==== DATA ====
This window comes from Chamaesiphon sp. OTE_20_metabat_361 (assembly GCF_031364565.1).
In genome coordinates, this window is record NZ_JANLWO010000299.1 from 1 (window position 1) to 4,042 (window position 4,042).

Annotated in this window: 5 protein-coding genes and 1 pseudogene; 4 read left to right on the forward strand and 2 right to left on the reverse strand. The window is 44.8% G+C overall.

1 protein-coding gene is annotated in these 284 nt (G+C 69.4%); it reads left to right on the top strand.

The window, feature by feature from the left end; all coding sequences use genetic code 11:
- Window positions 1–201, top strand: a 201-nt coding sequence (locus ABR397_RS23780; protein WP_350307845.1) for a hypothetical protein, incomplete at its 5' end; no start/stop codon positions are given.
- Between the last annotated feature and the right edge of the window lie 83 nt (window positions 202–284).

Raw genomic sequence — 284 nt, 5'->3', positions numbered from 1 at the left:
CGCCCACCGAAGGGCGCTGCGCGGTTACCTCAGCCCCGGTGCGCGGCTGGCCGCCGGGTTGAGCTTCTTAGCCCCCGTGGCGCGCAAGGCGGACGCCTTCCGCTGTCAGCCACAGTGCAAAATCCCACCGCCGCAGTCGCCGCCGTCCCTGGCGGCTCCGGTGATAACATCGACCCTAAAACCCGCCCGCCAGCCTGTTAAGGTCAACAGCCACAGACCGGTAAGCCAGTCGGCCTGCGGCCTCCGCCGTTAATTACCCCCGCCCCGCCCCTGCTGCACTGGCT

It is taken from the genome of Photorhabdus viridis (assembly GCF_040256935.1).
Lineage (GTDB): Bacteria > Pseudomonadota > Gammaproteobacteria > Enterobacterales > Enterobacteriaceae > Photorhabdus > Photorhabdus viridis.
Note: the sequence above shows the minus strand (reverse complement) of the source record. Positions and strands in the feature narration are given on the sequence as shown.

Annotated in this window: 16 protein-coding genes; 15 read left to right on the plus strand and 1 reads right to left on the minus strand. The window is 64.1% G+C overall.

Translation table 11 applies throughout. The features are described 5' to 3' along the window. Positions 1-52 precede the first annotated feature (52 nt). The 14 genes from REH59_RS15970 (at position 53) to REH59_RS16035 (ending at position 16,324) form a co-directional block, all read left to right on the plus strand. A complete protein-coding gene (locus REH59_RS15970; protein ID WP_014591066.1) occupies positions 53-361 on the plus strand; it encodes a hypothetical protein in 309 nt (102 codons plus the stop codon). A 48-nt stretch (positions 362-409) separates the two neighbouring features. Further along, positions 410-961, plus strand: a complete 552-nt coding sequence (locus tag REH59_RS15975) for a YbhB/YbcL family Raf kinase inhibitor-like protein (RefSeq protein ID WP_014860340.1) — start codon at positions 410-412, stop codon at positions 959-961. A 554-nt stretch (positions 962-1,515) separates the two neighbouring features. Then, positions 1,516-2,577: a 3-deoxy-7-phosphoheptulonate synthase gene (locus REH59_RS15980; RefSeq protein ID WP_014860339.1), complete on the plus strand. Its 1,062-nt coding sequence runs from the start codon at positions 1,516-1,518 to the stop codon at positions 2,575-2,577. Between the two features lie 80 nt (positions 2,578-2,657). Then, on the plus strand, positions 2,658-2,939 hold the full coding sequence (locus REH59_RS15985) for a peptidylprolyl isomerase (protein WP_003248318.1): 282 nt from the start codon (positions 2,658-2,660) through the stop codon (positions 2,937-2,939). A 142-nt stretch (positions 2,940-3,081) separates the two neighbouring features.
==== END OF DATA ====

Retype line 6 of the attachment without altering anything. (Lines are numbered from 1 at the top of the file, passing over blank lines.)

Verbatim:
- Window positions 1–201, top strand: a 201-nt coding sequence (locus ABR397_RS23780; protein WP_350307845.1) for a hypothetical protein, incomplete at its 5' end; no start/stop codon positions are given.